Extradition attempts against Assange turn to farce as US prosecution seeks help of convicted paedophile

Julian Assange
Tom Coburg

CORRECTION: This article was updated at 3.25pm on 10 June 2019 to change a description of Jacob Appelbaum as a “Wikileaks staffer” to “Former Wikileaks spokesperson”.

US authorities are reportedly preparing to use a convicted paedophile as a prosecution witness against WikiLeaks founder Julian Assange.

Discredited witness?

A WikiLeaks press release claims the US is now hoping to use Sigurdur Thordarson as a witness in its prosecution against Assange. It also states that, as part of the US extradition request, further charges are likely to be added to those already listed:

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The press release further suggests that the US authorities may try to conceal their true intentions:

While the case would collapse in the U.S. due to the prosecution’s reliance on testimony by Thordarson and [Hector] Monsegur, who are not credible witnesses, the United States can conceal their witnesses’ identities during UK extradition proceedings in order to boost their chances of winning.

Thordarson is a convicted felon in relation to several offences, including paedophilia (involving nine boys). He had pleaded guilty to these offences. Also, in December 2014, Thordarson was convicted and sentenced to two years in prison on 18 charges of embezzlement, theft, and fraud.

Whether a US or UK court could regard Thordarson as a credible witness may be a matter of legal challenge.

FBI informant

From 2011 to 2012, Thordarson was an informant for the FBI. Writing in the Sydney Morning Herald, investigative reporter Ryan Gallagher claimed that:

Thordarson gave the FBI a large amount of data on WikiLeaks, including private chat message logs, photographs, and contact details of volunteers, activists, and journalists affiliated with the organisation.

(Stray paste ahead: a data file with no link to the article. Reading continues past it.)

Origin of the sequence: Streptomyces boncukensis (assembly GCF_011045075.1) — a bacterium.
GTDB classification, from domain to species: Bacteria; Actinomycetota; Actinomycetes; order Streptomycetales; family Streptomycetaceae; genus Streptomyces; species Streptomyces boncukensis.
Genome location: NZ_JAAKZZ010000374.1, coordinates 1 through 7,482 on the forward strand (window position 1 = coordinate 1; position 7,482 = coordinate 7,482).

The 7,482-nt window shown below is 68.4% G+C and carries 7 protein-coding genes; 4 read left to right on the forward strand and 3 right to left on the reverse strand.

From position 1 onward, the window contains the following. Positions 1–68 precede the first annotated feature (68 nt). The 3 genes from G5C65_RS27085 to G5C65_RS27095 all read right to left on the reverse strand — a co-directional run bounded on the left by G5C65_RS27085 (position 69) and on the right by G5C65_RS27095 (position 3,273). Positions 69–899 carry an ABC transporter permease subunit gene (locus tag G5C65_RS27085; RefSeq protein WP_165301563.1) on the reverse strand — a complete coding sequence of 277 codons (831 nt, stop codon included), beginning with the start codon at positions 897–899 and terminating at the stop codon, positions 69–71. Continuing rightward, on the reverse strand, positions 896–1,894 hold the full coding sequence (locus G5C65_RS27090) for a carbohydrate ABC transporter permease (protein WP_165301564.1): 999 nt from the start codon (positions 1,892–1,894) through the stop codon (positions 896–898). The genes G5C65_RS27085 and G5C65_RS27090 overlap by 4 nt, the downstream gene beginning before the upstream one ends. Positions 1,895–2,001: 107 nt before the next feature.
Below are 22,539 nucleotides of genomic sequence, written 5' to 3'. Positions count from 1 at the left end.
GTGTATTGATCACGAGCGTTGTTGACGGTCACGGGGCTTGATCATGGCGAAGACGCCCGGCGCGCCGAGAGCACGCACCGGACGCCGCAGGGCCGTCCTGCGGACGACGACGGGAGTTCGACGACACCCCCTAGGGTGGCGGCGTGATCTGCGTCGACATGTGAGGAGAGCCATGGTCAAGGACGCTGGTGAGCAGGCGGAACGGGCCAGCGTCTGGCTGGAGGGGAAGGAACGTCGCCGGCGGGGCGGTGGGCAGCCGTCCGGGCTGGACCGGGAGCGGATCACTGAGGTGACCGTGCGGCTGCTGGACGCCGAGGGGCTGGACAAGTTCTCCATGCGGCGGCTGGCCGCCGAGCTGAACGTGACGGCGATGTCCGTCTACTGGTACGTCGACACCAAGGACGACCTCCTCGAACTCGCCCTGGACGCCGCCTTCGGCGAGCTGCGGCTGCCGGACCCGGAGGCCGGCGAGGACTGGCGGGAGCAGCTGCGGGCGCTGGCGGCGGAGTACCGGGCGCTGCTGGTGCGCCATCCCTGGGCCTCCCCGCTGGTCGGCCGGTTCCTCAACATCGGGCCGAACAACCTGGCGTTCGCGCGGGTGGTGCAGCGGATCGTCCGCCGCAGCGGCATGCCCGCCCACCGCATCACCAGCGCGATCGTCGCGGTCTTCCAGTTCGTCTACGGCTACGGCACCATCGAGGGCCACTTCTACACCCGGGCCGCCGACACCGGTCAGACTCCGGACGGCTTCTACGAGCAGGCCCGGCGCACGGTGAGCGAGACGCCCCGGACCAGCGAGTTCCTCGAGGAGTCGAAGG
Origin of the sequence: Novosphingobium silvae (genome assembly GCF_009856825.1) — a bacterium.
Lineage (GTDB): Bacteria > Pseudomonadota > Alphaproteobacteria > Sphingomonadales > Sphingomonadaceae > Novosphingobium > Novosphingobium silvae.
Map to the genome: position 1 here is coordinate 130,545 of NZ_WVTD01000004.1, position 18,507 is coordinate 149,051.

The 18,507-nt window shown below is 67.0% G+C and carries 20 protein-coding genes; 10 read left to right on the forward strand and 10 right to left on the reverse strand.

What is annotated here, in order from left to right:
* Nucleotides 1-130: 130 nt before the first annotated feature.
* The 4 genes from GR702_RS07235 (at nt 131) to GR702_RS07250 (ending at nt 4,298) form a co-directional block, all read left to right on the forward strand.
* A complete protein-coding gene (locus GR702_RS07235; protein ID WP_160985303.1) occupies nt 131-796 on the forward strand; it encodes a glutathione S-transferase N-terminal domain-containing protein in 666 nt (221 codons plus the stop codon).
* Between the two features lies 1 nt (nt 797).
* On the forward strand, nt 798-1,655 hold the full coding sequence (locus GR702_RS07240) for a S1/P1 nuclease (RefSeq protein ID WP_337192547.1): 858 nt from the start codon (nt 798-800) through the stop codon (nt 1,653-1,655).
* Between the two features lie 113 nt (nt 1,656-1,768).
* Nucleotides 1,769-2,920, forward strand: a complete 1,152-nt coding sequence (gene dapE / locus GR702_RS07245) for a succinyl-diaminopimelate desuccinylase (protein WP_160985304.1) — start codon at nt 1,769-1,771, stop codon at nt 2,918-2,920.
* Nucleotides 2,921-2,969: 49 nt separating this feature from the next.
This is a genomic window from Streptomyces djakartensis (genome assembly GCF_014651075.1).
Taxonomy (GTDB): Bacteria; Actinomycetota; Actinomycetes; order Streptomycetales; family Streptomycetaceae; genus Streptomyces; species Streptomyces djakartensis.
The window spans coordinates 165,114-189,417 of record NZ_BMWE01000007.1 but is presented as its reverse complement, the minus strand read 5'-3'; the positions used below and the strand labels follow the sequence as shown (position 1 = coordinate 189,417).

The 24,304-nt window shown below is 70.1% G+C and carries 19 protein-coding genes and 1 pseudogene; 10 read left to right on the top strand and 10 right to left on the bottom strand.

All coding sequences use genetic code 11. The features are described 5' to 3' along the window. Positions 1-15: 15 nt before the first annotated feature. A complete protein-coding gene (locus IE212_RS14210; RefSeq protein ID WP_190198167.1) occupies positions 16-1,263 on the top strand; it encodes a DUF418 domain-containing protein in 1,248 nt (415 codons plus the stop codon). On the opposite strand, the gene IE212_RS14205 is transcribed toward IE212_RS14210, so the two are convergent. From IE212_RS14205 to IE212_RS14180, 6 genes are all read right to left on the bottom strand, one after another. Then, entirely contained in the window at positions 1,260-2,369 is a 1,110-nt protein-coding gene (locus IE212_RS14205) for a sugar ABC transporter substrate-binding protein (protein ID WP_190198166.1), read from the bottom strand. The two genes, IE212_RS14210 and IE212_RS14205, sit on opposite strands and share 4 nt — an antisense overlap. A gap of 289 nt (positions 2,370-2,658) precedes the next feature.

According to Gallagher, the FBI asked Thordarson to report back on:

Icelandic parliamentarian Birgitta Jónsdóttir; eminent computer security expert Jacob Appelbaum; and Guardian reporter James Ball, a former WikiLeaks staffer.

Here, according to Ars Technica, is a receipt from the FBI to Thordarson for “1TB of data across eight hard drives that included chat logs, videos, documents, pictures, and other related data to WikiLeaks“:

And there are also these email exchanges between Thordarson and FBI agents.

Further approaches

A copy of a letter was released earlier this year, indicating that charges relating to the US Espionage Act may be under consideration against one former WikiLeaks staffer, if not more. The letter is from the US Attorney’s Office, Department of Justice (DoJ), to former WikiLeaks employee and spokesperson Daniel Domscheit-Berg. Here is a translation by Netzpolitik. The letter offers Domscheit-Berg immunity from prosecution, providing he fully co-operates. However, when Domscheit-Berg’s lawyers requested access to the proceedings, the DoJ prosecutors reportedly responded by withdrawing their offer.

Former WikiLeaks spokesperson Jacob Appelbaum was also asked to testify but reportedly refused.